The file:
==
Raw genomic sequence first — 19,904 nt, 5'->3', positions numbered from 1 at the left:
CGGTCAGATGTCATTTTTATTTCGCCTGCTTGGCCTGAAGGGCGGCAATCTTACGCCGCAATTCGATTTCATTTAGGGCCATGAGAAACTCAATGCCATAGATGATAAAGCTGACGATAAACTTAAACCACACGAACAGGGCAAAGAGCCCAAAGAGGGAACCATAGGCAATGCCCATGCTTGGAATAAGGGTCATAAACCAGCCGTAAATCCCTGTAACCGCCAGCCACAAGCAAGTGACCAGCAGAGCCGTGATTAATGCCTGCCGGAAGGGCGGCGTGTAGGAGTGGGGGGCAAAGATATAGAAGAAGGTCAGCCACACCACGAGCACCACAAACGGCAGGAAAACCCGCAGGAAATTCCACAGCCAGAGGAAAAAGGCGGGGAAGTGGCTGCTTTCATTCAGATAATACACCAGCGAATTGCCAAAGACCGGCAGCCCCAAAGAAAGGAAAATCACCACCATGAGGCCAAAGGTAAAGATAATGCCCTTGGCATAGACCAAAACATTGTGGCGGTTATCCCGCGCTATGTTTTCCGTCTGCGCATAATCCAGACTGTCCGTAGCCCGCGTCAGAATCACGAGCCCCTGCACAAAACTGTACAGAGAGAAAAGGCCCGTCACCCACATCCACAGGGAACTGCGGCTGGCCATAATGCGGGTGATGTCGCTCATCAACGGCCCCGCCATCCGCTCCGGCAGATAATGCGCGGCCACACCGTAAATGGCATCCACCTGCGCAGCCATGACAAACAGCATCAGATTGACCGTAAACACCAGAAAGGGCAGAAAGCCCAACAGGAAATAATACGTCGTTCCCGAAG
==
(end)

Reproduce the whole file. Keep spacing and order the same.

Raw genomic sequence first — 19,904 nt, 5'->3', positions numbered from 1 at the left:
CGGTCAGATGTCATTTTTATTTCGCCTGCTTGGCCTGAAGGGCGGCAATCTTACGCCGCAATTCGATTTCATTTAGGGCCATGAGAAACTCAATGCCATAGATGATAAAGCTGACGATAAACTTAAACCACACGAACAGGGCAAAGAGCCCAAAGAGGGAACCATAGGCAATGCCCATGCTTGGAATAAGGGTCATAAACCAGCCGTAAATCCCTGTAACCGCCAGCCACAAGCAAGTGACCAGCAGAGCCGTGATTAATGCCTGCCGGAAGGGCGGCGTGTAGGAGTGGGGGGCAAAGATATAGAAGAAGGTCAGCCACACCACGAGCACCACAAACGGCAGGAAAACCCGCAGGAAATTCCACAGCCAGAGGAAAAAGGCGGGGAAGTGGCTGCTTTCATTCAGATAATACACCAGCGAATTGCCAAAGACCGGCAGCCCCAAAGAAAGGAAAATCACCACCATGAGGCCAAAGGTAAAGATAATGCCCTTGGCATAGACCAAAACATTGTGGCGGTTATCCCGCGCTATGTTTTCCGTCTGCGCATAATCCAGACTGTCCGTAGCCCGCGTCAGAATCACGAGCCCCTGCACAAAACTGTACAGAGAGAAAAGGCCCGTCACCCACATCCACAGGGAACTGCGGCTGGCCATAATGCGGGTGATGTCGCTCATCAACGGCCCCGCCATCCGCTCCGGCAGATAATGCGCGGCCACACCGTAAATGGCATCCACCTGCGCAGCCATGACAAACAGCATCAGATTGACCGTAAACACCAGAAAGGGCAGAAAGCCCAACAGGAAATAATACGTCGTTCCCGAAG